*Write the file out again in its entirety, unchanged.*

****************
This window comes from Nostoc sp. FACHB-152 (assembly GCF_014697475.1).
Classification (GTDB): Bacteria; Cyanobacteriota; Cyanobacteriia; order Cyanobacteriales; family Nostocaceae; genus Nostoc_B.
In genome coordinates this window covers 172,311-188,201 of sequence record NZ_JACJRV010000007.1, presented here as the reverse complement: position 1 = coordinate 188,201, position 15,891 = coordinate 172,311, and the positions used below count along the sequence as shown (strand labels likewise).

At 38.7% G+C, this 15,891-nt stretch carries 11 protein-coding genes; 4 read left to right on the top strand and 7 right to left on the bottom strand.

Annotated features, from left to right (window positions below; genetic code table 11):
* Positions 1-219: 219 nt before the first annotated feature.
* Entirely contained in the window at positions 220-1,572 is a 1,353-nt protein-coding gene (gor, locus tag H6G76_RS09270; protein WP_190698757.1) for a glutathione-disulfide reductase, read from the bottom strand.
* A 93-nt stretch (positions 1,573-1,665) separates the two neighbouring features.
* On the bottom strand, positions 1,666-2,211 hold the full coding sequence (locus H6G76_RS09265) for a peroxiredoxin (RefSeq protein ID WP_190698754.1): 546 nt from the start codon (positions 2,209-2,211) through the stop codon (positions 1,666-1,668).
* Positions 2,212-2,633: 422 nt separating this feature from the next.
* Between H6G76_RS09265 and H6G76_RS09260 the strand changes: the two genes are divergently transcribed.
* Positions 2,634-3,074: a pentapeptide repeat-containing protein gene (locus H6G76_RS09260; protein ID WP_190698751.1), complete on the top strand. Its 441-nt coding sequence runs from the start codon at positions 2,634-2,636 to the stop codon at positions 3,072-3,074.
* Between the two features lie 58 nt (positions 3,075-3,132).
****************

This window comes from Nostoc sp. FACHB-152 (assembly GCF_014697475.1).
Classification (GTDB): Bacteria; Cyanobacteriota; Cyanobacteriia; order Cyanobacteriales; family Nostocaceae; genus Nostoc_B.
In genome coordinates this window covers 172,311-188,201 of sequence record NZ_JACJRV010000007.1, presented here as the reverse complement: position 1 = coordinate 188,201, position 15,891 = coordinate 172,311, and the positions used below count along the sequence as shown (strand labels likewise).

At 38.7% G+C, this 15,891-nt stretch carries 11 protein-coding genes; 4 read left to right on the top strand and 7 right to left on the bottom strand.

Annotated features, from left to right (window positions below; genetic code table 11):
* Positions 1-219: 219 nt before the first annotated feature.
* Entirely contained in the window at positions 220-1,572 is a 1,353-nt protein-coding gene (gor, locus tag H6G76_RS09270; protein WP_190698757.1) for a glutathione-disulfide reductase, read from the bottom strand.
* A 93-nt stretch (positions 1,573-1,665) separates the two neighbouring features.
* On the bottom strand, positions 1,666-2,211 hold the full coding sequence (locus H6G76_RS09265) for a peroxiredoxin (RefSeq protein ID WP_190698754.1): 546 nt from the start codon (positions 2,209-2,211) through the stop codon (positions 1,666-1,668).
* Positions 2,212-2,633: 422 nt separating this feature from the next.
* Between H6G76_RS09265 and H6G76_RS09260 the strand changes: the two genes are divergently transcribed.
* Positions 2,634-3,074: a pentapeptide repeat-containing protein gene (locus H6G76_RS09260; protein ID WP_190698751.1), complete on the top strand. Its 441-nt coding sequence runs from the start codon at positions 2,634-2,636 to the stop codon at positions 3,072-3,074.
* Between the two features lie 58 nt (positions 3,075-3,132).